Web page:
Morale would sink even lower with the constant castigation of the crew from Bligh. The rift between himself and Christian became enormous with his constant reproof of his First Mate inspired by his perceived lack of professionalism while still on Tahiti. When Bligh announced his intentions of another attempt to pass around Cape Horn and then condemned one of the crew to severe corporal punishment for speaking out against the notion, conditions became absolutely ripe for mutiny. A mere twenty-three days out from Tahiti, Christian himself led at least twelve of the crew in open mutiny, successfully capturing the Bounty and setting the other officers and some of the crew adrift in the vessel's longboat.

As is evident from the number of films made from this story, the Bligh/Christian saga is a compelling story. Adapted from the book Captain Bligh and Mister Christian by famed screenwriter/playwright Robert Bolt, The Bounty is considered to be the most historically accurate of the many screen adaptations. From director Roger Donaldson (No Way Out and the upcoming Thirteen Days), this film is a powerful drama and visual treat. On the audio side, The Bounty features moody and beautiful original music from Vangelis. Its greatest asset, however, is not in its script but in its performances. Every actor in this all-star cast, from the stars down to its minor players, does stellar work. Anthony Hopkins and Mel Gibson both deliver flawless, powerful performances in the lead roles. Supporting them are such names as Lawrence Olivier, Edward Fox, Bernard Hill, and Liam Neeson.

The Bounty is certainly one of the best dramas to come out of the 1980s, featuring wonderful performances from the entire cast, beautiful photography, and another glorious original score from Vangelis. Fans of taut drama should definitely not miss the chance to see this film.

Rating for Style: A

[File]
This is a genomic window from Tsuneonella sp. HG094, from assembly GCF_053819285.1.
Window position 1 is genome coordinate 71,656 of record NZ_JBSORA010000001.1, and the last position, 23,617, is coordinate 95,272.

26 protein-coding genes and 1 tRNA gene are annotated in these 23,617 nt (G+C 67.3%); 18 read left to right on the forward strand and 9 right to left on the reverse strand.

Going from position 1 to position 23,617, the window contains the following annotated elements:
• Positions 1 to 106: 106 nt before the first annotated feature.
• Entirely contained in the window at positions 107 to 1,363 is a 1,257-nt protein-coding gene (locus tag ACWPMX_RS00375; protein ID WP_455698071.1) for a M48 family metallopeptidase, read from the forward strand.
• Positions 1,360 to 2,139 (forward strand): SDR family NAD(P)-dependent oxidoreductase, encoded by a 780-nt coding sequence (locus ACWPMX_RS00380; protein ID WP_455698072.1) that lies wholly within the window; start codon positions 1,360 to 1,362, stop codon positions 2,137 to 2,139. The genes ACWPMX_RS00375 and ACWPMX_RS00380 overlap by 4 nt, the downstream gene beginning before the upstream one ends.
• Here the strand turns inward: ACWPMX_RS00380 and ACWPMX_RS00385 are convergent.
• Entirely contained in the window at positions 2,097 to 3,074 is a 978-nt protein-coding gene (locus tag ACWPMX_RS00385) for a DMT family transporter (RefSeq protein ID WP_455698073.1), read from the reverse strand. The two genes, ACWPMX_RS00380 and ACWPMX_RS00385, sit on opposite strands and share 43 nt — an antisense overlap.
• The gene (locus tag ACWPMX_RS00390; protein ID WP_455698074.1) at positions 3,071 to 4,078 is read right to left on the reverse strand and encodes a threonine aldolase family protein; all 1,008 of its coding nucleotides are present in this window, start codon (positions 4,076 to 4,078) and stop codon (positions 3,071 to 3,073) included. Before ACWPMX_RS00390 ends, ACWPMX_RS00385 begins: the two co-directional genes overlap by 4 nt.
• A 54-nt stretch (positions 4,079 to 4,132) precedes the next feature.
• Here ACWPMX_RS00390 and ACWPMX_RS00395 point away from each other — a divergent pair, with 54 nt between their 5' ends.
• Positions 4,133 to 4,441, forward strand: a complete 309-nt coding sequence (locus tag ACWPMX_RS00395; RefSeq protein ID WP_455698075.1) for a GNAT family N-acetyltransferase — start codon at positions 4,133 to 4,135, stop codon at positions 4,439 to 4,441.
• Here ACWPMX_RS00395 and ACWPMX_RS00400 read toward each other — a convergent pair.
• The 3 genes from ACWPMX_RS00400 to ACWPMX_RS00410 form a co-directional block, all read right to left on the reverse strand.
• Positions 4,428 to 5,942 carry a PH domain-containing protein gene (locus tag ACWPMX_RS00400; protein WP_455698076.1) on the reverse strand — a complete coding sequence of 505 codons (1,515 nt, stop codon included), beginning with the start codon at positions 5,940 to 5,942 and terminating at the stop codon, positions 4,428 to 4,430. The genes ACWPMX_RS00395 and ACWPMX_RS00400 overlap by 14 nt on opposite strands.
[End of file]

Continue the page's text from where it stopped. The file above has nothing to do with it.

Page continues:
Rating for Substance: A+


Image Transfer

Aspect Ratio2.35:1 - Widescreen
Original Aspect Ratioyes

Image Transfer Review: MGM has done a great job breathing new life into this sixteen-year-old print with an anamorphic transfer in the film's original aspect ratio of 2.35:1. Detail is very, very good with solid shadow delineation in the darker scenes. Some minor faults are present, such as faint graininess, slightly muted colors, some small amount of film dirt, and occasional digital shimmer (most notably in an earlier scene when the camera pans across the front of the Royal Admiralty building). However, this is by far the best this film has ever looked on home video. Just for purposes of comparison, I pulled out my old VHS copy and the difference is amazing. Good job, MGM.

Image Transfer Grade: A-


Audio Transfer

 LanguageRemote Access
Dolby Digital

Audio Transfer Review: The Bounty DVD features a very good Dolby Digital 5.1 remaster. Low frequency extension is very good for a film of this age. Your subwoofer will come alive from Vangelis' terrific original score as well as from some of the weightier storm scenes. Surround channels see heavy use in bolstering the music but somewhat inconsistent use in adding atmospherics. Spatial separation across the front sound stage is first-rate, helping to create a surprisingly enveloping sound even when the surrounds are not being used for atmospherics. The sound mix is a tad heavy, lacking the crispness of more modern films but, overall, this film sounded very, very good and I have no substantial complaints.

Audio Transfer Grade: A-


Disc Extras

Static menu
Scene Access with 32 cues and remote access
Subtitles/Captions in French, Spanish, English [CC] with remote access
1 Original Trailer(s)
Packaging: Amaray
Picture Disc
1 Disc
1-Sided disc(s)
Layers: dual
Layers Switch: 01h:11m:19s (in Chapter 16)

Extras Review: The only extra is the original theatrical trailer, presented in a 1.85:1 aspect ratio two-channel mono.

Extras Grade: D


Final Comments

While virtually "bare bones", this DVD release of a terrific film features an equally terrific image transfer, especially considering the film's age. MGM has done a terrific job with this release.